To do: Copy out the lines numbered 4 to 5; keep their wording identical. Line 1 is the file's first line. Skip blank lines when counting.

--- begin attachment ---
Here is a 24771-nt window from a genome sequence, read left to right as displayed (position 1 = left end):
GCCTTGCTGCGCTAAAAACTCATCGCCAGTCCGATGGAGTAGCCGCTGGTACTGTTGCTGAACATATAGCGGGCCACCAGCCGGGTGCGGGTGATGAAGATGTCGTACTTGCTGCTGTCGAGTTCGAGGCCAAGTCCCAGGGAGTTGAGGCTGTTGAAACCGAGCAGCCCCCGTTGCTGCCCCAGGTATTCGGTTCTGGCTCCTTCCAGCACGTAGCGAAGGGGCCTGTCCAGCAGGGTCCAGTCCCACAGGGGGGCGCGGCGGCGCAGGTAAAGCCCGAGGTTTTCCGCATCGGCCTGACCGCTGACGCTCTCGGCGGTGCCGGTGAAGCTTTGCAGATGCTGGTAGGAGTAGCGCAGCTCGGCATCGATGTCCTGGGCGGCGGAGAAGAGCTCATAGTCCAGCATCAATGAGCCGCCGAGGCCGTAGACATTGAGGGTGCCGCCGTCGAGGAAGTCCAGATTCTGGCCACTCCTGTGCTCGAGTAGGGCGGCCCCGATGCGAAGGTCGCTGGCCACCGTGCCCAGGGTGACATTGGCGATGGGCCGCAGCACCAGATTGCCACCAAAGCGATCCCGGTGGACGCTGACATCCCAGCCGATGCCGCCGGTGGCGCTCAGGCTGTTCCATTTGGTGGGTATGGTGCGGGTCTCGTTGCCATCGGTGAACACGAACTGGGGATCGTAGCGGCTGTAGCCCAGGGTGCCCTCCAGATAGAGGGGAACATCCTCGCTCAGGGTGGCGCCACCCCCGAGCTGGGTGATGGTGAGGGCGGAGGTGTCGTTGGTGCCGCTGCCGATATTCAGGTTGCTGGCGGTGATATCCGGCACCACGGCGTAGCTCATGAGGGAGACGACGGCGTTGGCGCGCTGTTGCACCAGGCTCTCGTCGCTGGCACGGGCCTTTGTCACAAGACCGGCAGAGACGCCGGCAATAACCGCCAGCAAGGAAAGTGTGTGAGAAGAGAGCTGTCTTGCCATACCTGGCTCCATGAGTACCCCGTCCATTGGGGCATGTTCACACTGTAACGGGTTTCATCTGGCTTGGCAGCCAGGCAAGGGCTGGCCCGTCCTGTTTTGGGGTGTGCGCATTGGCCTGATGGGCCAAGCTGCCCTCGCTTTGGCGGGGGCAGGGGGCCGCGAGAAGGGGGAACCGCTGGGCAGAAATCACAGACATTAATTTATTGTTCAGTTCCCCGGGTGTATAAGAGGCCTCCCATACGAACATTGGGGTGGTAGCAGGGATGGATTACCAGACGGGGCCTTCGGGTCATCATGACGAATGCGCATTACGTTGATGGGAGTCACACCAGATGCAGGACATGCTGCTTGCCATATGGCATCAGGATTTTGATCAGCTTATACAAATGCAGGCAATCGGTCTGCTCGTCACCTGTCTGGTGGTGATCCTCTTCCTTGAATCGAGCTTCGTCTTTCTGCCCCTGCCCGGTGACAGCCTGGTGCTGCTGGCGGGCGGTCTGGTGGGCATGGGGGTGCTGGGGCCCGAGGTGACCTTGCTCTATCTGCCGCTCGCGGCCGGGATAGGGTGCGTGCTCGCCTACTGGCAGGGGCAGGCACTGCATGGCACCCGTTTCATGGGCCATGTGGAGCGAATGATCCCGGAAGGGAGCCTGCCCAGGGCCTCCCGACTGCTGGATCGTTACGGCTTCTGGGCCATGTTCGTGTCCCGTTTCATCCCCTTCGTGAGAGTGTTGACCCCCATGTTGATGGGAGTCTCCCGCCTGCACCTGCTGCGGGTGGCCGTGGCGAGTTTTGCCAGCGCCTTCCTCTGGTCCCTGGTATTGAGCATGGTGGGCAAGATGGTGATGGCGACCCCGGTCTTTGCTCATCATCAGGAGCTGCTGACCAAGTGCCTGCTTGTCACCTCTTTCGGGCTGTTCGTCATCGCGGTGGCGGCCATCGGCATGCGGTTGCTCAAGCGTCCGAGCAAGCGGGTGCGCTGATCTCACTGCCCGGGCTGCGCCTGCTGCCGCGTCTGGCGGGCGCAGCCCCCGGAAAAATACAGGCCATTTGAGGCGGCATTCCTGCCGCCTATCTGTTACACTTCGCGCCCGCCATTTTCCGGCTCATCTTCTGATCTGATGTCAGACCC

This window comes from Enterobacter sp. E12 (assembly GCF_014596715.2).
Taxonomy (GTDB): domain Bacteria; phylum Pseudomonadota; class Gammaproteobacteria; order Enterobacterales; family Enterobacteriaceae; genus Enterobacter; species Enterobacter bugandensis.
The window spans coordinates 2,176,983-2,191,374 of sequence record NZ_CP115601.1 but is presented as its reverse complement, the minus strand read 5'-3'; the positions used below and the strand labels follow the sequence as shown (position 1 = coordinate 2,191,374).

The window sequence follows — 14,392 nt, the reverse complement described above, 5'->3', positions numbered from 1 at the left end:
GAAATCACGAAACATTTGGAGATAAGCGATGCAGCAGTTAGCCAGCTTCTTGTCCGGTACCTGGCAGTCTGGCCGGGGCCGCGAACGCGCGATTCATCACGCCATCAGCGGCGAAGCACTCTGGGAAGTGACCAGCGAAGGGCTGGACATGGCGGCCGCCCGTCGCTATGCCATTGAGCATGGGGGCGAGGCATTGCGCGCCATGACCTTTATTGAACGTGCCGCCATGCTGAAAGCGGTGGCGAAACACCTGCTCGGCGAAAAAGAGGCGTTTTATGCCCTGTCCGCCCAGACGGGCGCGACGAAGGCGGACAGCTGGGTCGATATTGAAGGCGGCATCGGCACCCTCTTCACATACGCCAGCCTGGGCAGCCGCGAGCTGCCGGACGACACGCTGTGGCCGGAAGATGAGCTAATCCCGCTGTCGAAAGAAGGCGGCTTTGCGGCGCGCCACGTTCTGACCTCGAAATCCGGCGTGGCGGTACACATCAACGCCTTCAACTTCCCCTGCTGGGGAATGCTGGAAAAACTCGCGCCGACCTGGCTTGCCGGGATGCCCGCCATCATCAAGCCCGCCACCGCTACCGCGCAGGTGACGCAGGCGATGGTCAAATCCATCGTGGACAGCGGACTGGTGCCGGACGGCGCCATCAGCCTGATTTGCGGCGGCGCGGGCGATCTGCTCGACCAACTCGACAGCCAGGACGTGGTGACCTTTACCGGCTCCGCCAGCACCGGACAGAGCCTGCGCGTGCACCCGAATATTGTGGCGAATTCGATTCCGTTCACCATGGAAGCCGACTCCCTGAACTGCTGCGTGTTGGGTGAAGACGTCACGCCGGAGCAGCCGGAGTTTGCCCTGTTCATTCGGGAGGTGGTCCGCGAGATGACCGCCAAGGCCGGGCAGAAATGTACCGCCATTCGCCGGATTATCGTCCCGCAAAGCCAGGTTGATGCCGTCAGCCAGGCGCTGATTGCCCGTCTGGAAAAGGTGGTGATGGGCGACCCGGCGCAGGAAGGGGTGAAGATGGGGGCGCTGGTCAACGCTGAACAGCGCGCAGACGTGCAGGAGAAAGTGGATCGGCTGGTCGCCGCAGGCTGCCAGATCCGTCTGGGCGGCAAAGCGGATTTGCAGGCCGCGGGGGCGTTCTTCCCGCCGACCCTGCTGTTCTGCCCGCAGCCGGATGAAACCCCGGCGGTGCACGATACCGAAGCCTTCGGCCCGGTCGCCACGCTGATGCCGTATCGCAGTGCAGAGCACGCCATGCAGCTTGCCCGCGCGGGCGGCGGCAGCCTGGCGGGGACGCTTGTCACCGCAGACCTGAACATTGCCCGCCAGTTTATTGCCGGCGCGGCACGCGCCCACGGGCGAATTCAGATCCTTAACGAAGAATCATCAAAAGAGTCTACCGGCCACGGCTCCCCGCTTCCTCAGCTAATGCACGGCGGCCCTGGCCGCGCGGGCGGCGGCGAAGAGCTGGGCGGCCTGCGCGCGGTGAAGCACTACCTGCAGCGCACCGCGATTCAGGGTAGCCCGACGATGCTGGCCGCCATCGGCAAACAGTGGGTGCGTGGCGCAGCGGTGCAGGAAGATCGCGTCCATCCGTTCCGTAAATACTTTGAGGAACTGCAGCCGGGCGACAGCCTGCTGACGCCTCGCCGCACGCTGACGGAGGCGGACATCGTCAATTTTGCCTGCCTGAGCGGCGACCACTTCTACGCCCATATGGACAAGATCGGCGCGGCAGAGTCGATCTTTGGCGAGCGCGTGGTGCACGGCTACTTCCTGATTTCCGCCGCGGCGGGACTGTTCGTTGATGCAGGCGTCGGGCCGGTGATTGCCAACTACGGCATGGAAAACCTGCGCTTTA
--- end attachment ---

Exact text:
Taxonomy (GTDB): domain Bacteria; phylum Pseudomonadota; class Gammaproteobacteria; order Enterobacterales; family Enterobacteriaceae; genus Enterobacter; species Enterobacter bugandensis.
The window spans coordinates 2,176,983-2,191,374 of sequence record NZ_CP115601.1 but is presented as its reverse complement, the minus strand read 5'-3'; the positions used below and the strand labels follow the sequence as shown (position 1 = coordinate 2,191,374).